Rabies Vaccinations for puppies What age is best? - Page 1

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by gsdgermany2 on 29 March 2008 - 12:03

We vaccinate our puppies for rabies at 6 months. At what age do you vaccinate your puppies for rabies? Can the Rabies Vaccinations be done safely at less than 6 months? Are there any types or brands of Rabies Vaccinations that are safer for younger puppies? What age do you think is best for the health of the puppy?


by missykl on 29 March 2008 - 12:03

our vet does our pups at 3 months. every pup we have had has been done at 3 months. they all are great no problems with the shot. hope this helps.


by mirasmom on 29 March 2008 - 12:03


All my pups have their vacination for rabies anytime after 16 weeks old,

and I've never had any bad side affects...


by Rezkat5 on 29 March 2008 - 12:03

We too routinely give rabies at 12 and 16 weeks.  Sometimes they are a little older as we won't overload them with multiple vaccines, especially the tiny puppies.   They all seem to do fine, though I'm a bit more comfortable waiting on my own dogs until they are just a wee bit older.  But, 6 months is fine too, wouldn't wait much past that though.  We do have a considerable amount of rabies in NJ, so there is a risk.

by Theresa on 29 March 2008 - 12:03

My vet also does at 6 months. I am sure not to schedule any other vaccine within two weeks of the rabies so the immune system is not overloaded. I only vaccinate for rabies and distemper/parvo. The latter only when they are pups. No way on the Lymes. My vet also reccomends giving Benedryl one hour before a vaccine to help with any allergic reaction. I give one 25 mg tablet to my 35 pound dog and I give two tablets to my 75 pound shepherd.


by Bob-O on 29 March 2008 - 12:03

I do this at six (6) months of age-no sooner. But, I understand that some might do it at twelve (12) weeks of age if rabies is prevalent in their geographic area or if certain state and/or local statues govern the issue. I am concerned about the effects of vaccinosis, i.e., too much, too soon.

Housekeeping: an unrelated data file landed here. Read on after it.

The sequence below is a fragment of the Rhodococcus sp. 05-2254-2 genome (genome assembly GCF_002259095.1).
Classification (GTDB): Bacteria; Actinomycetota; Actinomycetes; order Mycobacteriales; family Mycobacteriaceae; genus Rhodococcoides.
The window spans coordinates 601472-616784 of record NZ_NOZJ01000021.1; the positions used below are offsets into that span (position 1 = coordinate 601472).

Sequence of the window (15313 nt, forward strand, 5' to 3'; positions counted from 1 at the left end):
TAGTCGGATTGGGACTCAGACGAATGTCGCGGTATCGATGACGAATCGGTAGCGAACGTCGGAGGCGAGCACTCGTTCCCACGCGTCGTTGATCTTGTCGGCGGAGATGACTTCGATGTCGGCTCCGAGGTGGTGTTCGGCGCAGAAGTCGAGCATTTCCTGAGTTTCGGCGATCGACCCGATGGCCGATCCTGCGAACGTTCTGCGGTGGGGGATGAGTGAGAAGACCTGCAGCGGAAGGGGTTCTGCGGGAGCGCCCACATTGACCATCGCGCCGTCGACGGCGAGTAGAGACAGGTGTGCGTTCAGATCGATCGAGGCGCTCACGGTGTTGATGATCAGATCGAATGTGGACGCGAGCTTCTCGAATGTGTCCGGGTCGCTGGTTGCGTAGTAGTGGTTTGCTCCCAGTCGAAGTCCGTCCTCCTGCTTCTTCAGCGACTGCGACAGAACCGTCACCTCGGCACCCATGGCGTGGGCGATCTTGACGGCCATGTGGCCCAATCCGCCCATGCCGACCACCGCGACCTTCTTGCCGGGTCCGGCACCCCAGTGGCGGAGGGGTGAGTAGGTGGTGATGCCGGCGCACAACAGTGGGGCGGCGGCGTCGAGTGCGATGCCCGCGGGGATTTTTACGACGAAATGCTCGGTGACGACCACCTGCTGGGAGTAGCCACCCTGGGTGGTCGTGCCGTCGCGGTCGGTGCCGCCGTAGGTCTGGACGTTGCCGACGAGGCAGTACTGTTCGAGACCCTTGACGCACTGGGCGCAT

In the current state of my residence I do not know if there is a required maximum/minimum age for the first rabies vaccination, but it is required annually.




by Rezkat5 on 29 March 2008 - 13:03

Stinks that it's required annually for you Bob-O, as it's all the same vaccine.  In NJ, luckily it is a 3 year vaccine and more and more clinics are going to a 3 year Distemper/Parvo.  I titer my guys annually, kind of my own little study.  I vaccinate for Lyme, again it's a location issue.  Lots of Lyme Disease in my area.  And have seen one too many dogs die from Kidney failure from Lyme Disease.  Most of the dogs that have died were not vaccinated and it is rare that we see a dog test positive that was vaccinated.  We do not see any problems with the vaccine.  I know that the "original" vaccine for dogs, there were problems.  This "newer," vaccine there are not.  It's just too much of a risk/benefit factor for me.  NJ is a Lyme hot bed, literally. 


by mirasmom on 29 March 2008 - 13:03

You're right about that Bob-O,

I live in Ma. & a few years back a family had their little black lab pup playing in their backyard
and it got bit by a skunk that had rabies, so because the pup had not yet been vacinated against
rabies, he had to get put down, it was really sad, but someone offered them another pup, so it
did have a better ending.

They said that had that particular pup been vacinated, he would had only needed a booster shot after
being bitten by the skunk, but with no shot given to begin with, the booster shot would not work.

I tell people not to let their pups near any wildlife till they get that all important Rabies shot.


by Rezkat5 on 29 March 2008 - 13:03

There was a case in Southern NJ of a 5 month old lab puppy that died from rabies.  What a mess that is!



by Bob-O on 29 March 2008 - 13:03

Rezkat, I now live in Tennessee and the three-year vaccinations for Distemper/Parvovirus are available-one just has to ask. Of course they cost more per occurrence than the one-year vaccination, but I think that is a marketing/sales measure to make up for lost revenue.

I can easily be wrong as I am not a pharmaceutical biologist, but it has been my understanding for many years that the normal rabies vaccine that we have used for so long will protect a dog for three (3) years. In several states intelligence has prevailed and the three-year frequency is allowed. Why it remains to be required here as an annual vaccination is beyond me; other than perhaps the state veterinary association has a strong lobby?

But we know that many dog owners do not give their pets the suggested vaccinations, so perhaps requiring an annual vaccination for rabies works even if the owner complies but 30% of the time? Legally, it is not an issue for most dog owners unless the dog bites another animal or a person, or is bitten by an animal deemed to be infected. But, that is a "rural" idea and probably does not apply to dog owners who live in certain cities.

I agree that puppies should not be allowed to be around wild animals until they receive this important vaccination, and I am aware that an infected wild animal can invade a dog's area and expose the dog. The only wild animals that ever posed a problem for me were the squirrels that would fall into the kennel as they lept from tree to tree. My concern with the squirrels was not about rabies, but worms and other parasites they may carry.





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